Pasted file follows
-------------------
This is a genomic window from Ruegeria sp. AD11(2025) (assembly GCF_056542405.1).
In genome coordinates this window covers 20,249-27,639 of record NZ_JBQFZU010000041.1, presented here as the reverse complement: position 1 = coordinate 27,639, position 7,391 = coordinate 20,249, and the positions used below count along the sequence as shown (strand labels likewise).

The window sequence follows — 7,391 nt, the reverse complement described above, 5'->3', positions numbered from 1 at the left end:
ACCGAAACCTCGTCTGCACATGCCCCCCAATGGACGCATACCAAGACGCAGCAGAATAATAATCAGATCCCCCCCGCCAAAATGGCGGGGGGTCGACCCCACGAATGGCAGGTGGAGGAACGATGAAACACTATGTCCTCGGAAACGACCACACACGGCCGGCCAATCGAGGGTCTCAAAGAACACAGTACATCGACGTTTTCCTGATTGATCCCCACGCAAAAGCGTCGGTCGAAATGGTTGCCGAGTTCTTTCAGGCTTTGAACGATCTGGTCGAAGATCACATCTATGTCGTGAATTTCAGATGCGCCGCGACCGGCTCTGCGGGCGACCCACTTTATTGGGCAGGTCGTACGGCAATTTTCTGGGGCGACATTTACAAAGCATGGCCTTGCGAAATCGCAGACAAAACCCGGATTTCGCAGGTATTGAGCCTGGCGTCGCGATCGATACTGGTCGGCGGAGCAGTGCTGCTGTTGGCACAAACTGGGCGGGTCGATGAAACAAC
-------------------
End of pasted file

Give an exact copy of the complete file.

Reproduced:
This is a genomic window from Ruegeria sp. AD11(2025) (assembly GCF_056542405.1).
In genome coordinates this window covers 20,249-27,639 of record NZ_JBQFZU010000041.1, presented here as the reverse complement: position 1 = coordinate 27,639, position 7,391 = coordinate 20,249, and the positions used below count along the sequence as shown (strand labels likewise).

The window sequence follows — 7,391 nt, the reverse complement described above, 5'->3', positions numbered from 1 at the left end:
ACCGAAACCTCGTCTGCACATGCCCCCCAATGGACGCATACCAAGACGCAGCAGAATAATAATCAGATCCCCCCCGCCAAAATGGCGGGGGGTCGACCCCACGAATGGCAGGTGGAGGAACGATGAAACACTATGTCCTCGGAAACGACCACACACGGCCGGCCAATCGAGGGTCTCAAAGAACACAGTACATCGACGTTTTCCTGATTGATCCCCACGCAAAAGCGTCGGTCGAAATGGTTGCCGAGTTCTTTCAGGCTTTGAACGATCTGGTCGAAGATCACATCTATGTCGTGAATTTCAGATGCGCCGCGACCGGCTCTGCGGGCGACCCACTTTATTGGGCAGGTCGTACGGCAATTTTCTGGGGCGACATTTACAAAGCATGGCCTTGCGAAATCGCAGACAAAACCCGGATTTCGCAGGTATTGAGCCTGGCGTCGCGATCGATACTGGTCGGCGGAGCAGTGCTGCTGTTGGCACAAACTGGGCGGGTCGATGAAACAAC